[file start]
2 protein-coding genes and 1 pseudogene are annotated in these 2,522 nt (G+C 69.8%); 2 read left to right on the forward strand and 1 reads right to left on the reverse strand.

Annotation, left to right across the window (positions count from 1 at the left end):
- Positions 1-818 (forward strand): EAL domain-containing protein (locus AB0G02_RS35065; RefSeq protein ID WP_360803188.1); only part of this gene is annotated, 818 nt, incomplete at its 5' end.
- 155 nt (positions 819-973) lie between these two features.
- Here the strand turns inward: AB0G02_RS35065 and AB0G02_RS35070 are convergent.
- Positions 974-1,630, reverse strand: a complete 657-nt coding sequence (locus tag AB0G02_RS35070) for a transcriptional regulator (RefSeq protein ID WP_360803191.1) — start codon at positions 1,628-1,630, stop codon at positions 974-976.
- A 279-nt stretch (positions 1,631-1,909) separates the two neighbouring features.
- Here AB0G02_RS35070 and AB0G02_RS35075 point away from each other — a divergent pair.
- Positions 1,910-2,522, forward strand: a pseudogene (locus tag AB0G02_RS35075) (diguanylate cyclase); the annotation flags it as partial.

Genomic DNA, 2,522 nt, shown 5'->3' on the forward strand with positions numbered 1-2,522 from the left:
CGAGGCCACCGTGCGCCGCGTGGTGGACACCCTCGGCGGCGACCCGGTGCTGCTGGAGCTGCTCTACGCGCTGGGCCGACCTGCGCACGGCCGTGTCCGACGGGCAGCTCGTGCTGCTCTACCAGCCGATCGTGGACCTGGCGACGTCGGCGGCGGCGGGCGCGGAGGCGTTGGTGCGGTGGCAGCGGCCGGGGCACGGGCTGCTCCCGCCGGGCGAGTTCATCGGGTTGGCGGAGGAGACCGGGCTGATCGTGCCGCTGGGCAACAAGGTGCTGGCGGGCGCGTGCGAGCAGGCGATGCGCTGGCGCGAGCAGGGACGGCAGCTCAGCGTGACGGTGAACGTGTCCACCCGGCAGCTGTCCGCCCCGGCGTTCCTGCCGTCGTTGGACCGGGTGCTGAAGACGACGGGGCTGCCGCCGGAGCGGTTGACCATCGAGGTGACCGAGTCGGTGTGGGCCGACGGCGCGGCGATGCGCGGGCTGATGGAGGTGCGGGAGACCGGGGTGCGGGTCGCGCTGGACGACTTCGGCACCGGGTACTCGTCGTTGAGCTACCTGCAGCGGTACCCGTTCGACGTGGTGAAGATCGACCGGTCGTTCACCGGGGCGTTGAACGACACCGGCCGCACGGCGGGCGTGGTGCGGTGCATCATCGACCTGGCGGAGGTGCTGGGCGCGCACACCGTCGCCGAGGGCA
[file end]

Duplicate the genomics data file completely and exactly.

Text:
2 protein-coding genes and 1 pseudogene are annotated in these 2,522 nt (G+C 69.8%); 2 read left to right on the forward strand and 1 reads right to left on the reverse strand.

Annotation, left to right across the window (positions count from 1 at the left end):
- Positions 1-818 (forward strand): EAL domain-containing protein (locus AB0G02_RS35065; RefSeq protein ID WP_360803188.1); only part of this gene is annotated, 818 nt, incomplete at its 5' end.
- 155 nt (positions 819-973) lie between these two features.
- Here the strand turns inward: AB0G02_RS35065 and AB0G02_RS35070 are convergent.
- Positions 974-1,630, reverse strand: a complete 657-nt coding sequence (locus tag AB0G02_RS35070) for a transcriptional regulator (RefSeq protein ID WP_360803191.1) — start codon at positions 1,628-1,630, stop codon at positions 974-976.
- A 279-nt stretch (positions 1,631-1,909) separates the two neighbouring features.
- Here AB0G02_RS35070 and AB0G02_RS35075 point away from each other — a divergent pair.
- Positions 1,910-2,522, forward strand: a pseudogene (locus tag AB0G02_RS35075) (diguanylate cyclase); the annotation flags it as partial.

Genomic DNA, 2,522 nt, shown 5'->3' on the forward strand with positions numbered 1-2,522 from the left:
CGAGGCCACCGTGCGCCGCGTGGTGGACACCCTCGGCGGCGACCCGGTGCTGCTGGAGCTGCTCTACGCGCTGGGCCGACCTGCGCACGGCCGTGTCCGACGGGCAGCTCGTGCTGCTCTACCAGCCGATCGTGGACCTGGCGACGTCGGCGGCGGCGGGCGCGGAGGCGTTGGTGCGGTGGCAGCGGCCGGGGCACGGGCTGCTCCCGCCGGGCGAGTTCATCGGGTTGGCGGAGGAGACCGGGCTGATCGTGCCGCTGGGCAACAAGGTGCTGGCGGGCGCGTGCGAGCAGGCGATGCGCTGGCGCGAGCAGGGACGGCAGCTCAGCGTGACGGTGAACGTGTCCACCCGGCAGCTGTCCGCCCCGGCGTTCCTGCCGTCGTTGGACCGGGTGCTGAAGACGACGGGGCTGCCGCCGGAGCGGTTGACCATCGAGGTGACCGAGTCGGTGTGGGCCGACGGCGCGGCGATGCGCGGGCTGATGGAGGTGCGGGAGACCGGGGTGCGGGTCGCGCTGGACGACTTCGGCACCGGGTACTCGTCGTTGAGCTACCTGCAGCGGTACCCGTTCGACGTGGTGAAGATCGACCGGTCGTTCACCGGGGCGTTGAACGACACCGGCCGCACGGCGGGCGTGGTGCGGTGCATCATCGACCTGGCGGAGGTGCTGGGCGCGCACACCGTCGCCGAGGGCA